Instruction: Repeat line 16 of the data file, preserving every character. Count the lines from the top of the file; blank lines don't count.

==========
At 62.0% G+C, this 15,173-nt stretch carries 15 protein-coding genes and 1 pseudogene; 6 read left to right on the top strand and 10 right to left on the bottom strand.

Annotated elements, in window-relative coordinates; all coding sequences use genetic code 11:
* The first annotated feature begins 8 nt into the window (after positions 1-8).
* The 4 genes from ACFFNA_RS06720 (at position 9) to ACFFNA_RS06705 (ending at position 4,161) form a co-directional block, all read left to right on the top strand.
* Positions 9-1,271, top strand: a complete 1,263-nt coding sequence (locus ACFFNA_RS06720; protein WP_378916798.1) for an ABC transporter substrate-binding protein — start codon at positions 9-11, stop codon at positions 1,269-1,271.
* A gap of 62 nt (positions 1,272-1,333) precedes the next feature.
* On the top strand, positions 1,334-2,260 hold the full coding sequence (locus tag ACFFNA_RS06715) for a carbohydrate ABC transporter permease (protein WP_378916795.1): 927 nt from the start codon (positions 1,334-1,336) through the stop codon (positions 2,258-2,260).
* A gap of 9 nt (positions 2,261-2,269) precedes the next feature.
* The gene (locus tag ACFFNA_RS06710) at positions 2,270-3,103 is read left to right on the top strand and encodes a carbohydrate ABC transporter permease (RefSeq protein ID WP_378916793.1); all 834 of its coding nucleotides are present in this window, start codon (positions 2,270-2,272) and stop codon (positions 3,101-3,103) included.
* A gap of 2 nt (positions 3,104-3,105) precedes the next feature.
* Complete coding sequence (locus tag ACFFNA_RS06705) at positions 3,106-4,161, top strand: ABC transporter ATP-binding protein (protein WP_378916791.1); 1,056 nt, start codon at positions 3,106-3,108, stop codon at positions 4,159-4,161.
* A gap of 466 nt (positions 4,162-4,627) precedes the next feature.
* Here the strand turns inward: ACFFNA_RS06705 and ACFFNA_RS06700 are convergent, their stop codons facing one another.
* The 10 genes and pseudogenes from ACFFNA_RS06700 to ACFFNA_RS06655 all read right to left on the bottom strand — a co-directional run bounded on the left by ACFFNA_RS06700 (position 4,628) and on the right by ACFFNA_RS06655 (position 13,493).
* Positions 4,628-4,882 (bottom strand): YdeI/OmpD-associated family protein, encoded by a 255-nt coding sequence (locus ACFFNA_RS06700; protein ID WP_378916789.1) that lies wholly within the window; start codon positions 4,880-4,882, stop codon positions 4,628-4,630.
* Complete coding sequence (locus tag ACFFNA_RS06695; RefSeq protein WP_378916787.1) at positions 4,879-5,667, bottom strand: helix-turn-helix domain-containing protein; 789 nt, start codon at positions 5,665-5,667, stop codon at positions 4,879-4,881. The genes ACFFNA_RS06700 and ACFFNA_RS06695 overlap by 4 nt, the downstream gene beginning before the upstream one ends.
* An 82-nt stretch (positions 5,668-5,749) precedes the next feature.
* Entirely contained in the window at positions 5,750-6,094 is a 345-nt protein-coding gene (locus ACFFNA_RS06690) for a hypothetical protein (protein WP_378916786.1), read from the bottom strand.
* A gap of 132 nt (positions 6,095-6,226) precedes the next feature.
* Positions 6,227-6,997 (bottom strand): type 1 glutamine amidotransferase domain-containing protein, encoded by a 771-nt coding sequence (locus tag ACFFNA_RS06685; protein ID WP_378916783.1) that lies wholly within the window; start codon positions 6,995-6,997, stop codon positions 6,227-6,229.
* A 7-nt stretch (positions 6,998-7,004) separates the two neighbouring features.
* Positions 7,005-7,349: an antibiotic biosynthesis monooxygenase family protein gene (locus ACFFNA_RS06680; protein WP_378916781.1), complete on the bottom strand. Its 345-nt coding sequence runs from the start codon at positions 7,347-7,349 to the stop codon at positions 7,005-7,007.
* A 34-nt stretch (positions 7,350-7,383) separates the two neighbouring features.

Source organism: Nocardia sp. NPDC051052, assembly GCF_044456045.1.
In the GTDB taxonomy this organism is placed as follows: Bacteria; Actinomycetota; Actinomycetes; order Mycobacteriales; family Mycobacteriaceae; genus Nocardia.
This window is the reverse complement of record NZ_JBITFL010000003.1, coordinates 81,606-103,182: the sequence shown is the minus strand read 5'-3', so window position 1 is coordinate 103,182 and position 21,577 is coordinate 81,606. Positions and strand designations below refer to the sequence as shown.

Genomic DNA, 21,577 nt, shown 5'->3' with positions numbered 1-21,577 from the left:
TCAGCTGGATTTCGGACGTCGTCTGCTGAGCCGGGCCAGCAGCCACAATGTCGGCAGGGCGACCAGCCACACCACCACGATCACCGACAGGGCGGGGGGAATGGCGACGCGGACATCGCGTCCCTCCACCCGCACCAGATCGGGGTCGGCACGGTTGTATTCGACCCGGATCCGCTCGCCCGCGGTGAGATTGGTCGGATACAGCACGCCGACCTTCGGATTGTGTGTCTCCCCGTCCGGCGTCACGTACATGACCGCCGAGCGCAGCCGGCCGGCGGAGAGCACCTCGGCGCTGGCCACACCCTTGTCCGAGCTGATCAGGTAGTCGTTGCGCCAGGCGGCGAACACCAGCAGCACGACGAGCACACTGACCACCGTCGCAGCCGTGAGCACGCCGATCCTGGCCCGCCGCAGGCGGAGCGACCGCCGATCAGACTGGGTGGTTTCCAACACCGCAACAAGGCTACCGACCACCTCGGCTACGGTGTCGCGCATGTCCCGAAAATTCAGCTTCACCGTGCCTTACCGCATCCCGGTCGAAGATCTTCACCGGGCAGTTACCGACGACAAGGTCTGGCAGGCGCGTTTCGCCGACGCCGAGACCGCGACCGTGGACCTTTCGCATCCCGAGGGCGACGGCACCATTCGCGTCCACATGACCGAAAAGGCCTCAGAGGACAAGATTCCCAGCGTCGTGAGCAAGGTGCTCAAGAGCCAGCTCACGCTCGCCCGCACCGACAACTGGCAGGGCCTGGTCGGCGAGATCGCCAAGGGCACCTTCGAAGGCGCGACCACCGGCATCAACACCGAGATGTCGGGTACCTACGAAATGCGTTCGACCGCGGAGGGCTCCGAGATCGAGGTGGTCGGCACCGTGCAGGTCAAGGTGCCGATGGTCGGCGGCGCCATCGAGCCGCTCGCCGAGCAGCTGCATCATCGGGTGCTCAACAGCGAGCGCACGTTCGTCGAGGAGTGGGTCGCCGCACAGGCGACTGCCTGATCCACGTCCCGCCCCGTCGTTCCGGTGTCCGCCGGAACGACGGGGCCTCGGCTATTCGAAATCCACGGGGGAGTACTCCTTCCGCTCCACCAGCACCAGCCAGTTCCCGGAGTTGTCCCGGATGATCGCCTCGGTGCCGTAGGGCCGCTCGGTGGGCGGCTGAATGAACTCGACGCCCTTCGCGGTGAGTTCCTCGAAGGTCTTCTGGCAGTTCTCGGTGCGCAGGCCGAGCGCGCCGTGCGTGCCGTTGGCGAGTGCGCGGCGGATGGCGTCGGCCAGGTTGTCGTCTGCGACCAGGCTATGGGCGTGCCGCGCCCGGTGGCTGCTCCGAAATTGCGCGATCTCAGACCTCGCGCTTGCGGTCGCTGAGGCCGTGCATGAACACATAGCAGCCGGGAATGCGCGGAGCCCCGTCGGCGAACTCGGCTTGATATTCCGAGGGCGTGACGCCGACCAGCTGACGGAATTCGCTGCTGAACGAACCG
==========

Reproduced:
* Complete coding sequence (locus tag ACFFNA_RS06695; RefSeq protein WP_378916787.1) at positions 4,879-5,667, bottom strand: helix-turn-helix domain-containing protein; 789 nt, start codon at positions 5,665-5,667, stop codon at positions 4,879-4,881. The genes ACFFNA_RS06700 and ACFFNA_RS06695 overlap by 4 nt, the downstream gene beginning before the upstream one ends.